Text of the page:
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Moby-Dick; or, The Whale

3.50  ·  Rating details ·  462,451 ratings  ·  14,598 reviews
First published in 1851, Melville's masterpiece is, in Elizabeth Hardwick's words, "the greatest novel in American literature." The saga of Captain Ahab and his monomaniacal pursuit of the white whale remains a peerless adventure story but one full of mythic grandeur, poetic majesty, and symbolic power. Filtered through the consciousness of the novel's narrator, Ishmael, ...more
Paperback, 896 pages
Published October 10th 2000 by Modern Library (first published October 18th 1851)
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Jose Frias Corrales I have started reading Moby Dick for the second time. I have a habit of writing the dates I start and end a book on the first page. The first time I…moreI have started reading Moby Dick for the second time. I have a habit of writing the dates I start and end a book on the first page. The first time I read Moby Dick I started on May 1, 2004, and ended it April 5, 2006. That's almost two years! My goal, this time, is to finish the book in one month, wish me luck!(less)
Karysa Ella Joy The "whiteness" of the whale is meant to represent the terrifying "nothingness" that creeps up upon everyone at some point. This is an example of…moreThe "whiteness" of the whale is meant to represent the terrifying "nothingness" that creeps up upon everyone at some point. This is an example of existentialism because Ahab is desperate to find God and prove to himself that life isn't just a practical joke on us all and that suffering isn't meaningless. When Ahab talks about "pushing through the mask" its really just his way of saying he wants to conquer Moby-Dick, conquer the "nothingness," and discover if God is real and whether or not he is good. (less)

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Sep 08, 2008 rated it it was ok  ·  review of another edition
Recommends it for: People I despise
Shelves: classic-novels
LISA: Dad, you can't take revenge on an animal. That's the whole point of Moby Dick.
HOMER: Oh Lisa, the point of Moby Dick is 'be yourself.'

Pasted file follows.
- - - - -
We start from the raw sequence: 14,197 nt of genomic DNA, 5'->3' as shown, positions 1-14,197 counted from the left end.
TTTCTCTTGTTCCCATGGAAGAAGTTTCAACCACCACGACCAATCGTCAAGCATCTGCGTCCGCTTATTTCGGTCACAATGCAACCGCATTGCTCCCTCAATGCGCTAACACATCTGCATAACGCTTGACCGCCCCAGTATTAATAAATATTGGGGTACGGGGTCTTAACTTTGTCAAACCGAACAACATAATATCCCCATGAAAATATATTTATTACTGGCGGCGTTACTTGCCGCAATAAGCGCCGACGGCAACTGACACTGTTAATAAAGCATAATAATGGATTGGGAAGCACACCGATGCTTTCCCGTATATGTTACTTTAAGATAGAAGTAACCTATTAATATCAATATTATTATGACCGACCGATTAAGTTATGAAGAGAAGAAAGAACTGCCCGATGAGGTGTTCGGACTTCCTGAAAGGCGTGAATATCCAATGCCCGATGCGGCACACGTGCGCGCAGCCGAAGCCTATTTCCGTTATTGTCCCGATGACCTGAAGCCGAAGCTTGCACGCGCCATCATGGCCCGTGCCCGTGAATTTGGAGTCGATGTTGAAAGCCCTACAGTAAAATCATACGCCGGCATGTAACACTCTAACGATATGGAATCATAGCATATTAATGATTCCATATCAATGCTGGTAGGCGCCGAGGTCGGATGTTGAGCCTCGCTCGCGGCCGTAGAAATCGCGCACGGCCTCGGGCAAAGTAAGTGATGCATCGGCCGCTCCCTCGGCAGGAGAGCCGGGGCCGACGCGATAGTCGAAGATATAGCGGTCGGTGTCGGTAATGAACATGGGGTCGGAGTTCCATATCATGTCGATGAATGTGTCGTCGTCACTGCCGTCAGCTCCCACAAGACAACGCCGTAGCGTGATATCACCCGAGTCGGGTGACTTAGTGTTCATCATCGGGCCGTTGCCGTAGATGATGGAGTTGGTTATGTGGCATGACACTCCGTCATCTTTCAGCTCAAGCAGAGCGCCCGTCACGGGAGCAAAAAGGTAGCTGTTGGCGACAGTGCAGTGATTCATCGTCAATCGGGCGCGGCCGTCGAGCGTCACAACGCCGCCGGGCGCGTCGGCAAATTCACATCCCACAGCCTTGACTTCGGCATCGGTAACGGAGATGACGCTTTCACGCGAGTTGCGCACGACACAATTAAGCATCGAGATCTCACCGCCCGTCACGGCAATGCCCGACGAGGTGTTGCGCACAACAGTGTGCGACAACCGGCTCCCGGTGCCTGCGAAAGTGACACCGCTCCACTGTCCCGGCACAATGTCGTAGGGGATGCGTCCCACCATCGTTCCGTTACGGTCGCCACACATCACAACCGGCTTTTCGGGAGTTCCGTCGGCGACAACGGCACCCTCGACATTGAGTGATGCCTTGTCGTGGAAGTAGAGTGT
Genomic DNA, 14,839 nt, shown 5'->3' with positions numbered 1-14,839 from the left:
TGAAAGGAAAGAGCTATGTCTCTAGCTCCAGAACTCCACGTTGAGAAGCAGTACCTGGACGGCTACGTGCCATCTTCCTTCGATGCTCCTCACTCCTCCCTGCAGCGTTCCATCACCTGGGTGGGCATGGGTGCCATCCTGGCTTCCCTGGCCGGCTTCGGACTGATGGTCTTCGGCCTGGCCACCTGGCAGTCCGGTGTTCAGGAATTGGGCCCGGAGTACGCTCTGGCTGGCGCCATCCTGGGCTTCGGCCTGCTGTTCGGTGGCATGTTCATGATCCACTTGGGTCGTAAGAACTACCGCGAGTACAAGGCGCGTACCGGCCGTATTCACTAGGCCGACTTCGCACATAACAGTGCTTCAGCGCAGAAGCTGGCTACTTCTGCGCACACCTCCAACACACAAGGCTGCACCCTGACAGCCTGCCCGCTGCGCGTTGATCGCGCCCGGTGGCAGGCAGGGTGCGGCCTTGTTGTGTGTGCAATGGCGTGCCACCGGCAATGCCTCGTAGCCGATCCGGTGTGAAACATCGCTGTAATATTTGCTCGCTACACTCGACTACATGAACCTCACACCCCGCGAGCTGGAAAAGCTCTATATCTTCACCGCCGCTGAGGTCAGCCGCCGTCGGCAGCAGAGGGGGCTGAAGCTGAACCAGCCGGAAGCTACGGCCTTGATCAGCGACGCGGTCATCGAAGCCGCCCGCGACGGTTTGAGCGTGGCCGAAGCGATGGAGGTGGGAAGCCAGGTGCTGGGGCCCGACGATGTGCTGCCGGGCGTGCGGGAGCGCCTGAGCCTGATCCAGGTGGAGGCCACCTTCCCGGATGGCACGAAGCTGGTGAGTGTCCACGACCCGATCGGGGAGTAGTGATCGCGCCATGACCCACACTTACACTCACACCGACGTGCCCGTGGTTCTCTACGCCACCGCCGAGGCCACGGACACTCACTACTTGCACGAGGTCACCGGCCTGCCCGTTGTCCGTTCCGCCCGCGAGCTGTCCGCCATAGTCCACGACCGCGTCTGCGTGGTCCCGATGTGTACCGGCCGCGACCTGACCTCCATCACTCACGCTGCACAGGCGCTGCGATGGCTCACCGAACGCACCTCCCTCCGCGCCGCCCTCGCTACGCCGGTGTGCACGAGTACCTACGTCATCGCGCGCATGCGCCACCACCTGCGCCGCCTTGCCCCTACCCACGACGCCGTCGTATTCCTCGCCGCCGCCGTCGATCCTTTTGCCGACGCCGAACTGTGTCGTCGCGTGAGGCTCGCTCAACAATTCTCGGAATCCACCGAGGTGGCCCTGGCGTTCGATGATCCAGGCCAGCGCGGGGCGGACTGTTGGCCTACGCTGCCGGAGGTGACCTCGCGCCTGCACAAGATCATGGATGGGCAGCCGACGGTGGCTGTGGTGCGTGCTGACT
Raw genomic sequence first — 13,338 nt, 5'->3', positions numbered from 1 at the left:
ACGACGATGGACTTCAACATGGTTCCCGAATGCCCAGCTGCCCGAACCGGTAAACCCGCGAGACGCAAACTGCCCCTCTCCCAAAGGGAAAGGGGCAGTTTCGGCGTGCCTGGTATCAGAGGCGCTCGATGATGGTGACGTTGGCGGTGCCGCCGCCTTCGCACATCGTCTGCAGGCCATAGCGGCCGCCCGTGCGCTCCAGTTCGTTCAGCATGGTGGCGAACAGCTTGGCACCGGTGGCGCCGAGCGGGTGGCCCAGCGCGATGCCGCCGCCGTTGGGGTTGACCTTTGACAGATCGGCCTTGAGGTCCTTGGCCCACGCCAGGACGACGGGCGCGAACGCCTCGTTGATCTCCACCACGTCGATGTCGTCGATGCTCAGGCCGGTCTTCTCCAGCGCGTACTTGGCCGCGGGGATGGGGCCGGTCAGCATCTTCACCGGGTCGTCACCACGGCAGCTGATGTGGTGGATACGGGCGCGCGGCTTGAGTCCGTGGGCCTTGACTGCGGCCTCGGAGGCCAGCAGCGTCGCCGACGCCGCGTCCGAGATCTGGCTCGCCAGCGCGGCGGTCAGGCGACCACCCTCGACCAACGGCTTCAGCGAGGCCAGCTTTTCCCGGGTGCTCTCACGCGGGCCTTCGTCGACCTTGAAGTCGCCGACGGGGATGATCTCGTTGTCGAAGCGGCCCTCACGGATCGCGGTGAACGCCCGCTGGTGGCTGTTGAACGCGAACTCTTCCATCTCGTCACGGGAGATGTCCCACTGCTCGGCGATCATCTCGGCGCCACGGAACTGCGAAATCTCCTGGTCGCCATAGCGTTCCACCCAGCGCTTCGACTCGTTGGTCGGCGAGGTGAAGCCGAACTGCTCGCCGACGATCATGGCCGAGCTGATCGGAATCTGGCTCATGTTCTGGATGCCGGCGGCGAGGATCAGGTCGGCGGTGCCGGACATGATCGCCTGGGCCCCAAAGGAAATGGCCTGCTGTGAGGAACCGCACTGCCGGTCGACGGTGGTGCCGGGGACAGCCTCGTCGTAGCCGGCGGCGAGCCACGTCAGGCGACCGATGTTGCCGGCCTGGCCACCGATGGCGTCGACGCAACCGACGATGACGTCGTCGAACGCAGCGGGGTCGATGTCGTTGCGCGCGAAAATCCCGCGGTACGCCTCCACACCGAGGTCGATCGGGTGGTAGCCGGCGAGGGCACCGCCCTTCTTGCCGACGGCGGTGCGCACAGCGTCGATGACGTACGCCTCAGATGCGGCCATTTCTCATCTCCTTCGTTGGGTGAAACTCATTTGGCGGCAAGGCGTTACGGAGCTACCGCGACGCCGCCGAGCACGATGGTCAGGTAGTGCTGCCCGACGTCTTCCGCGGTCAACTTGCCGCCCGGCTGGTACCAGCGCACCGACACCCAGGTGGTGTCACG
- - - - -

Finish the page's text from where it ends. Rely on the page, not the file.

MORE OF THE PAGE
-- The Simpsons, Season 15, Episode 5, The Fat and the Furriest

(Ahoy, Matey! Thar be spoilers ahead).

There, there. Stop your crying. You didnt like Herman Melvilles Moby Dick? You didn't even finish it? Im here to tell you, thats okay. Youre still a good person. You will still be invited to Thanksgiving dinner. You wont be arrested, incarcerated, or exiled.
Where the White Whale, yo?

Ah, my first DBR. And possibly my last, as this could be a complete shit show. Approaching a review of Moby-Dick in a state of sobriety just wasnt cutting it, though. So lets raise our glasses to Option B, yeah?

I fucking love this book. It took me eight hundred years to read it, but it was so, so worth it. Melvilles writing is impeccable. The parallels he draws, even when hes seemingly pulling them out of his ass, which I swear to God hes doing, because who can find
Michael Finocchiaro
I re-read Moby-Dick following my research trips to the whaling museums of New Bedford and Nantucket whaling museums. The particular edition I read from University of California Press is HIGHLY recommended as the typeface is extremely agreeable to the eyes and the illustrations are subtle and instructive without ever interfering or drawing attention away from the story. Perhaps thats where the latent interest grew deep in my soul as regards the whaling museums and since life offered me recently ...more
Aug 03, 2008 rated it did not like it  ·  review of another edition